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How Do I Keep my Job when my Company's Been Acquired?

Q: "My company just got acquired. One by one my long-term colleagues are being terminated and replaced by people from the acquiring firm. I would like to stay in my position, but I may be forced to leave. What should I do?"

A: First, recognize the acquiring company's management is more comfortable surrounded by people it knows and trusts. That's why they are bringing in their own folks. They have nothing against your colleagues. They just prefer working with their own crew.

Unfortunately, like your associates, you are an unknown quantity at the moment, but you can change that with initiative and persistence. If you want the new regime to keep you on board, you will have to quickly become an enthusiastic member of their team.

Start your internal PR campaign by critically evaluating your performance. Are you worth what you're being paid? Are you genuinely adding value to the organization? If you have been coasting lately or your productivity is in decline, mend your ways. It's easy to fire a poor-performing stranger.

Talk to the new management about its strategies and goals. Find out the skills and perspectives the executive team equates with success. Get their opinion of how your position supports their vision for the future. Show genuine interest in their goals and how you might play a role in achieving them.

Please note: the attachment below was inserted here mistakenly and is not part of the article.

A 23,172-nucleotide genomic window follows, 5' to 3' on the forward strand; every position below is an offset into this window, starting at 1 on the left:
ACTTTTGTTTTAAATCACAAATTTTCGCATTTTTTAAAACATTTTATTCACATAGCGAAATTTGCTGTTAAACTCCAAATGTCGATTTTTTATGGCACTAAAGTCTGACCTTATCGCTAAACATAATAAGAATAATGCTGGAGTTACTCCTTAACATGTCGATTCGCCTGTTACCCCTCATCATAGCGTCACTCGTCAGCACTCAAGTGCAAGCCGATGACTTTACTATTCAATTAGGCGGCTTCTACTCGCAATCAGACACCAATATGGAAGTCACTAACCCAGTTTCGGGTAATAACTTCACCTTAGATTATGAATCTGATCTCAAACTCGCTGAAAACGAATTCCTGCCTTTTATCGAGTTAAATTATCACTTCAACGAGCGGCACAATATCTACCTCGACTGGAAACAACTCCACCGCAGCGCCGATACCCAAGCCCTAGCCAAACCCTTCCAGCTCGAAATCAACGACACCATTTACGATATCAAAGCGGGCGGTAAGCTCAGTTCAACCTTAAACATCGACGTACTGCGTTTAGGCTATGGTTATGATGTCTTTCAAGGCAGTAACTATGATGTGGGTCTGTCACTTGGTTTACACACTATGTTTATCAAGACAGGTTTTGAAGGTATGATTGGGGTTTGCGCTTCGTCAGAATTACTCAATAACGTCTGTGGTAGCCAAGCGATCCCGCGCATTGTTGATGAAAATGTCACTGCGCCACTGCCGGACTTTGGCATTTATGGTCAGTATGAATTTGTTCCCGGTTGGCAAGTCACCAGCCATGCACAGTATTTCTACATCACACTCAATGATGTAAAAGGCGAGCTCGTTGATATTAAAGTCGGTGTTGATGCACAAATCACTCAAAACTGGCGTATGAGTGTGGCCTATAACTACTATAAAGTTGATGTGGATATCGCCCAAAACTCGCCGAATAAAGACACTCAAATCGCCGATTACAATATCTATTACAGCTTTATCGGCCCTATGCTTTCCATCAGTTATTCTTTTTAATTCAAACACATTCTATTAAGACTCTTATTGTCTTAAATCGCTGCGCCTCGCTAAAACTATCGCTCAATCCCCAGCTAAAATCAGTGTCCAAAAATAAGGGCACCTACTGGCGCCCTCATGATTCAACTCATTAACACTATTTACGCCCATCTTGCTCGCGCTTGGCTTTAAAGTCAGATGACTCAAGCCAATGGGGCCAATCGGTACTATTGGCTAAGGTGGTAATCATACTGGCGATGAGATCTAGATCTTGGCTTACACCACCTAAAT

Once you understand your management's direction, identify how you can enhance their effort to improve profitability, revenue, customer service, product design, operation systems or whatever may be of critical importance. Then, communicate your excitement about the firm's strategy and specifically how you will contribute to it.

Do not hide in a corner hoping your invisibility will spare you a pink slip. Individuals who don't step up to the plate and embrace the new power structure may automatically be construed as, "not a team player."

While you are building bridges with the new management, simultaneously increase your networking efforts throughout your company and profession. The more relationships you cement inside and outside your organization, the more likely you'll have a job once the dust settles.

Despite all your effort, there is no guarantee you'll keep your present position. To stay employed, you may need to rely on Plan B. Networking is the best way to uncover other opportunities, should you find yourself out of the loop and out the door.


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